Human Rights Day: 21 March 2019
This month we celebrate Human Rights Day – a day historically intertwined with our losses, our struggles, our ability to overcome and to achieve in the face of diversity.
But what exactly is Human Rights Day, and why should we care so much about it?
According to the United Nations, human rights are inherent to all human beings regardless of race, sex, nationality or creed. They include a variety of things, such as the right to education, life and liberty, freedom from slavery or torture and freedom of expression. In simple English, a human right is your right to be human – a human free to live with basic respect and dignity.
It’s easy to see why we in South Africa place emphasis on this.
Our long and storied history has been unpacked in detail – so much so, there’s not much we can say which hasn’t been said. However, it’s because of this history that we as a country appreciate the importance of our rights. It’s said you don’t know what you have until it’s gone and, having lived through it, we South Africans understand the significance of human rights more than most.
The 21st March is meant to commemorate one of our country’s darkest days – the anniversary of the Sharpeville Massacre. This tragic event almost 60 years ago saw 69 deaths and a further 180 injuries after police opened fire on peaceful protesters. Today, Human Rights Day stands as a testament – a testament to sacrifice, bravery, and unison. A testament to the cost of the rights we enjoy today. A testament to the power of standing up for what’s right even in the adversity – of preferring to die for freedom over living in injustice.
Most of us enjoy it because let’s be honest, who doesn’t love public holidays and the possibilities that come with them? There’s nothing wrong with sleeping in, enjoying a cold one and just taking it easy, but it’s also vitally important to remember. Why? Because failing to remember just once is to risk forgetting forever – and we should never forget how far we’ve come.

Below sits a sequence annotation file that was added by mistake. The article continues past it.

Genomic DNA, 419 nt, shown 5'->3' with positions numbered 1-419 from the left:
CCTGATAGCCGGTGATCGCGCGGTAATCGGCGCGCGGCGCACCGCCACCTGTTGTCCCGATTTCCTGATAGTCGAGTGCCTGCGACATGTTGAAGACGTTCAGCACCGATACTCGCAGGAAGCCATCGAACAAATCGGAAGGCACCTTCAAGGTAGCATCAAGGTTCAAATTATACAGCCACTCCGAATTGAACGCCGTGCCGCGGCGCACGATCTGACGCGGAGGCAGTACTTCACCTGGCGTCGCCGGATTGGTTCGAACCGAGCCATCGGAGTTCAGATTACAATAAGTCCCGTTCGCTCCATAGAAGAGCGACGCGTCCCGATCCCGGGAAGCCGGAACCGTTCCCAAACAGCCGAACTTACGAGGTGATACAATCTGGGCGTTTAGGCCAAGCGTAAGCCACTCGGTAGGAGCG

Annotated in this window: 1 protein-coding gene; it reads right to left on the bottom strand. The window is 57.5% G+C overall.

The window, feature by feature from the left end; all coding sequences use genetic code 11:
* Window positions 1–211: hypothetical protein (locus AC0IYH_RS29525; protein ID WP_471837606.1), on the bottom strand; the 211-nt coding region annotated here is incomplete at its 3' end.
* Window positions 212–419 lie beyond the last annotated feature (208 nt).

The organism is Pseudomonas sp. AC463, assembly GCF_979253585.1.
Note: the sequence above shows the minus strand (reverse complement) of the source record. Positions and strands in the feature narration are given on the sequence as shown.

South Africa has a long and sometimes tragic history. Sadly, we can’t go back in time to fix it. What we can do, however, is pave the way for a brighter tomorrow. And the simple truth is tomorrow begins today.
But what does creating a brighter future entail? How do we, who often have no control over decisions, play a role in spearheading a better tomorrow? It’s simple. Big things are made of little things, so we say start by taking it one step at a time.
Mahatma Ghandi once said: “be the change you want to see in the world”. And that’s what we suggest when we talk about respecting human rights. We may not be able to change everyone. What we can do, however, is instill small changes in ourselves first and hope that others follow suit.
The challenges we once faced seemed insurmountable – and for good reason. However, if South Africa is one thing, it’s an example of the power of perseverance and unity. When things got tough, we kept going – day by day, bit by bit, until the struggle we faced crumbled in our wake.
Likewise, it’s no secret that our country faces numerous issues today. Let these not be a means of discouragement – change is possible. It’s attainable. And, together, it can be achieved.
Our advice this Heritage Day is to introspect. Reflect on what you don’t like, not in government or society, but in yourself. It could be anger. It could be impatience. It could be forgetting to stop and smell the roses. Once that’s done, resolve to fix it one step at a time.
It’s important to note that human rights are not just about you, the individual. They’re about everyone. And what’s the point in propagating for a better society if we can’t embody the changes we seek?
Here we are in 2019 and things have taken an upturn. We can safely say that we live in a melting pot of cultures, faiths, beliefs and religions. Many may gripe about various socio-political issues, but the resounding undisputed truth is that we are a country largely free of discrimination or racial oppression. If anything, we welcome those of different faiths.
Which is why at Sandton Central, we aim to welcome people from all walks of life. We believe that we have a moral obligation to allow all our visitors to feel free, safe and able to express themselves.
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